However, it is difficult to overstate the harmful impact they had on me in those circumstances, where I was in genuine fear for my life and could not advocate for myself and believed that my well-being was wholly dependent on the efforts and diligence of the health-care workers treating me.
Others questioned whether George had not disclosed drug use, or whether she had a mental health condition for which she was trying to get admitted. Someone also suggested she feared abuse by her father.
There was a systemic belief amongst members of the health-care team that I was faking or exaggerating my symptoms, George wrote.
At around 1 a.m. ET, the hospital called her father to pick her up. He was unable to do so. George was told that she would need to be discharged and that she could go to the nearby McDonald's to wait for someone to come get her.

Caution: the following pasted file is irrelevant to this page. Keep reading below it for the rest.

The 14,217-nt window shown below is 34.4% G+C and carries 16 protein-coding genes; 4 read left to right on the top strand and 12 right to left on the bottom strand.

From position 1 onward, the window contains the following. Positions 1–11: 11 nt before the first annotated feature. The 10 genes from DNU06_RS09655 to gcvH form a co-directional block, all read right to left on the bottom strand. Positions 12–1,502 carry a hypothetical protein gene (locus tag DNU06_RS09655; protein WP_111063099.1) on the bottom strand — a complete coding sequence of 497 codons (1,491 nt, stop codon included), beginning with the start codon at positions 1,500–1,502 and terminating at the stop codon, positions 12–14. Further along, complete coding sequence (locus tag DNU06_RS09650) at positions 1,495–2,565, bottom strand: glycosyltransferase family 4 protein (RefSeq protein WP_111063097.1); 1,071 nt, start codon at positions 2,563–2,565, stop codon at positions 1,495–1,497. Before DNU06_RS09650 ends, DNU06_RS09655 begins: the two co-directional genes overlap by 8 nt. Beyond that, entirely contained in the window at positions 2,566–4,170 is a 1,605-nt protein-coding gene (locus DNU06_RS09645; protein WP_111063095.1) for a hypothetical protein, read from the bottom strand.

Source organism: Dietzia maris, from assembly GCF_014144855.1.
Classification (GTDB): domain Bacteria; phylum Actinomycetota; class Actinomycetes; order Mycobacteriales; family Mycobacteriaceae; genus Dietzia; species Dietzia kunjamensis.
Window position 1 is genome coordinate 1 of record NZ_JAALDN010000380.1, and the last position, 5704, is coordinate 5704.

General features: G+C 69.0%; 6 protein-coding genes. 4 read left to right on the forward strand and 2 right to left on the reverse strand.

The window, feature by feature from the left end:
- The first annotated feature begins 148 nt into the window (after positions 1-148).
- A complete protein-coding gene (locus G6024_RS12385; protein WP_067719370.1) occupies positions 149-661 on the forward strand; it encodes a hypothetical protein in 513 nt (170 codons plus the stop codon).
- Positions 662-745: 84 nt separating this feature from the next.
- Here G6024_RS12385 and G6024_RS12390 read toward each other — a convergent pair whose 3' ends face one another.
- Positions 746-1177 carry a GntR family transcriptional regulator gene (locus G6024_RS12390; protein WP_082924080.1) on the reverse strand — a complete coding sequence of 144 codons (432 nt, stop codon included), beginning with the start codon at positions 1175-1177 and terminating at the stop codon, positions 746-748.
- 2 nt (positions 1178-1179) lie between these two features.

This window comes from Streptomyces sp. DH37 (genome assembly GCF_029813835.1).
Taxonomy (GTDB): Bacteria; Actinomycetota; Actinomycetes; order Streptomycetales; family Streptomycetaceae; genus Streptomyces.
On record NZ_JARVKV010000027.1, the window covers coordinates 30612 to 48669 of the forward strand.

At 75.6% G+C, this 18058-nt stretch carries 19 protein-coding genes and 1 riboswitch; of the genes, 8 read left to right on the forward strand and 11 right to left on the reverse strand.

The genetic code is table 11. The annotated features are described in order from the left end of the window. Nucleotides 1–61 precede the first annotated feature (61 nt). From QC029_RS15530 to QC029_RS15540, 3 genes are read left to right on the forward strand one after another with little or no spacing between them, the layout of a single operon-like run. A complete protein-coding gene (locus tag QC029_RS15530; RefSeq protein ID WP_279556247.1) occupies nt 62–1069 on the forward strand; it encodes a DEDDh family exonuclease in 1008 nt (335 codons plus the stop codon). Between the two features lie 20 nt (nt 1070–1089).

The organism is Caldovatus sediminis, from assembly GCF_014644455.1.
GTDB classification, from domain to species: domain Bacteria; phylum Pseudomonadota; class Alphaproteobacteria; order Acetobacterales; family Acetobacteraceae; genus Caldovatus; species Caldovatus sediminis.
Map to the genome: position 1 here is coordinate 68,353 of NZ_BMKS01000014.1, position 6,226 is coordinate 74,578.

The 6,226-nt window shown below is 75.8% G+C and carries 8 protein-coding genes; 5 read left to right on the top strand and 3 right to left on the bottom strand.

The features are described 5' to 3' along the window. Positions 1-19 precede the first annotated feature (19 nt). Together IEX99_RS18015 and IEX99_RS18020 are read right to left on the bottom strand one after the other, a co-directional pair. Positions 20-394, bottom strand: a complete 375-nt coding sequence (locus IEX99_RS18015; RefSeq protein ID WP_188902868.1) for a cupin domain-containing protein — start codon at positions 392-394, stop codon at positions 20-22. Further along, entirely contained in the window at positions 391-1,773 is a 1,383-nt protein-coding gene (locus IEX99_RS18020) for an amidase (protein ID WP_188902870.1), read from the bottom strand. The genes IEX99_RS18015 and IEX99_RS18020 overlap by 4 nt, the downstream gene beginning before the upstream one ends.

I was stunned.... The hospital was trying to discharge me in the middle of the night in near-freezing weather, without a coat, identification, phone, vehicle or money, over an hour's drive from my home in another city while I was weak and exhausted, George wrote.
When she told nurses she didn't feel safe to leave, the nurses told her it was hospital policy, George said.
George refused to leave the hospital and eventually waited for her dad in the waiting room.
'We are on a journey to do better'
LHSC is unable to comment specifically about George's case, but told CBC News it is committed to improving the patient-care experience and creating an environment that is inclusive to all those who come into the hospital.
We are on a journey to do better. We acknowledge there is still work to do, but we're sincere about working with our Indigenous partners to create services specific to the Indigenous patient population, the hospital wrote in a statement.
The hospital pointed to an Indigenous Healing Space at Victoria Hospital that opened in 2020 in partnership with Atlohsa Family Healing Services.